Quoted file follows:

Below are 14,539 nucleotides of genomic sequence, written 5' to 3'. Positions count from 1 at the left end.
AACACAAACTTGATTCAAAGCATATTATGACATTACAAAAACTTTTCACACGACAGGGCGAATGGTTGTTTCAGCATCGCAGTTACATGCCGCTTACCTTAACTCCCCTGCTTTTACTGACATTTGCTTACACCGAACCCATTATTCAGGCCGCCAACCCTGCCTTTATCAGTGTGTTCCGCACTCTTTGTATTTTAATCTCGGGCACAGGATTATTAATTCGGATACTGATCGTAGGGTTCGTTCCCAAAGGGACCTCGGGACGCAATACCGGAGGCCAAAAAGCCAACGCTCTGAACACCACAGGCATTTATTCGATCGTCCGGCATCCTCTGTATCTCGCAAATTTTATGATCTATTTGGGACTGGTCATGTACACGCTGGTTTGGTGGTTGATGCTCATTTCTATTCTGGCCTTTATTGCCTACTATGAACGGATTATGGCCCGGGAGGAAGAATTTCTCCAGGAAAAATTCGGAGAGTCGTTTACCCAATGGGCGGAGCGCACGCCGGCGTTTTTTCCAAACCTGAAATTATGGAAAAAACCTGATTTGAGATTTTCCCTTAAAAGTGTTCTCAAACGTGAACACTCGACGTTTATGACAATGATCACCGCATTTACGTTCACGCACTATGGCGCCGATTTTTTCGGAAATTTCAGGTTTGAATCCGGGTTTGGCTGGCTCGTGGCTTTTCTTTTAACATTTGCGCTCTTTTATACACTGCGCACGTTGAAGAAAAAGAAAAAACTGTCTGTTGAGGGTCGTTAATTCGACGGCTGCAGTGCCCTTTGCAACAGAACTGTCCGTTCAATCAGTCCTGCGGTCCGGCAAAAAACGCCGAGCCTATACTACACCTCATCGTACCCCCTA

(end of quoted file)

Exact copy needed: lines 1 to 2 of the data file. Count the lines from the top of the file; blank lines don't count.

Below are 14,539 nucleotides of genomic sequence, written 5' to 3'. Positions count from 1 at the left end.
AACACAAACTTGATTCAAAGCATATTATGACATTACAAAAACTTTTCACACGACAGGGCGAATGGTTGTTTCAGCATCGCAGTTACATGCCGCTTACCTTAACTCCCCTGCTTTTACTGACATTTGCTTACACCGAACCCATTATTCAGGCCGCCAACCCTGCCTTTATCAGTGTGTTCCGCACTCTTTGTATTTTAATCTCGGGCACAGGATTATTAATTCGGATACTGATCGTAGGGTTCGTTCCCAAAGGGACCTCGGGACGCAATACCGGAGGCCAAAAAGCCAACGCTCTGAACACCACAGGCATTTATTCGATCGTCCGGCATCCTCTGTATCTCGCAAATTTTATGATCTATTTGGGACTGGTCATGTACACGCTGGTTTGGTGGTTGATGCTCATTTCTATTCTGGCCTTTATTGCCTACTATGAACGGATTATGGCCCGGGAGGAAGAATTTCTCCAGGAAAAATTCGGAGAGTCGTTTACCCAATGGGCGGAGCGCACGCCGGCGTTTTTTCCAAACCTGAAATTATGGAAAAAACCTGATTTGAGATTTTCCCTTAAAAGTGTTCTCAAACGTGAACACTCGACGTTTATGACAATGATCACCGCATTTACGTTCACGCACTATGGCGCCGATTTTTTCGGAAATTTCAGGTTTGAATCCGGGTTTGGCTGGCTCGTGGCTTTTCTTTTAACATTTGCGCTCTTTTATACACTGCGCACGTTGAAGAAAAAGAAAAAACTGTCTGTTGAGGGTCGTTAATTCGACGGCTGCAGTGCCCTTTGCAACAGAACTGTCCGTTCAATCAGTCCTGCGGTCCGGCAAAAAACGCCGAGCCTATACTACACCTCATCGTACCCCCTA